Medical diagnoses don’t need much of an introduction. They’re what you get from your doctor when you’re sick. Examples would be influenza, diabetes, or hypertension. They describe the underlying problem that is causing your symptoms.
When people feel sick, they know they need to go to the doctor and find out what’s going on to get treated. We should treat movement the same way. If you’re having pain when you move, can’t do things you used to be able to – like get on and off the floor easily, or can’t do things you want to do – like go for a bike ride or pick up a grandchild then you need to get a movement diagnosis.
A movement diagnosis does the same thing as a medical diagnosis; it describes what’s causing your difficulty with movement. Some examples would be difficulty standing from a chair secondary to decreased force production, scapular down rotation syndrome, or lower crossed syndrome.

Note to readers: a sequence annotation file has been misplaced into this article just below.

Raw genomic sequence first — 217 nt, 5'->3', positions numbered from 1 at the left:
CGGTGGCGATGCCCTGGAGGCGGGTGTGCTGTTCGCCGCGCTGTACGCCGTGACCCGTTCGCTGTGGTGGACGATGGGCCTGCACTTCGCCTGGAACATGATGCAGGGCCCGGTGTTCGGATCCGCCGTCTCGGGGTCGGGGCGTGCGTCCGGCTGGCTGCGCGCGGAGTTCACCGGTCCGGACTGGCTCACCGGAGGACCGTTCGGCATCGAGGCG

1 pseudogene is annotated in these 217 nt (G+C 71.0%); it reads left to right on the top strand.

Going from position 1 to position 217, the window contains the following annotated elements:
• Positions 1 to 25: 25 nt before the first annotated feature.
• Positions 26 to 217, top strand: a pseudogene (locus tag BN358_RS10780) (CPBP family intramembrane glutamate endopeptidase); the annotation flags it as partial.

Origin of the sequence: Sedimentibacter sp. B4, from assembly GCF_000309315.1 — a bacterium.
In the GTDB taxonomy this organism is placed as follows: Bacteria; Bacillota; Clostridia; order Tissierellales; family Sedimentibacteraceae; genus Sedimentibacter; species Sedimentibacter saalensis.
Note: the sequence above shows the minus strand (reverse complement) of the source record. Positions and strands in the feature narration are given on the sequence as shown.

Diagnoses set the roadmap for treatment, so getting them right is crucial. Human movement is complex and is influenced by more than just your muscles and joints. According to the APTA, movement is impacted by the following systems:
● Endocrine ● Nervous ● Cardiovascular ● Pulmonary ● Integumentary ● Musculoskeletal
Because of the complexity and interplay between these components of the movement system, getting a movement diagnosis correct is often very difficult. Physical therapists are experts in human movement with doctoral level training and should be your first stop for movement issues. Not only can a physical therapist provide an accurate movement diagnosis, they will also design a treatment plan to correct the underlying issues and help get you moving well again.
References: http://www.neuropt.org/docs/default-source/default-document-library/movement-systemdiagnosis-in-neurologic-physical-therapy-where-are-we.pdf?sfvrsn=0 https://journals.lww.com/jnpt/FullText/2018/04000/White_Paper__Movement_System_Diagnose s_in.9.aspx http://www.apta.org/MovementSystem/ http://www.apta.org/MovementSystem/Template/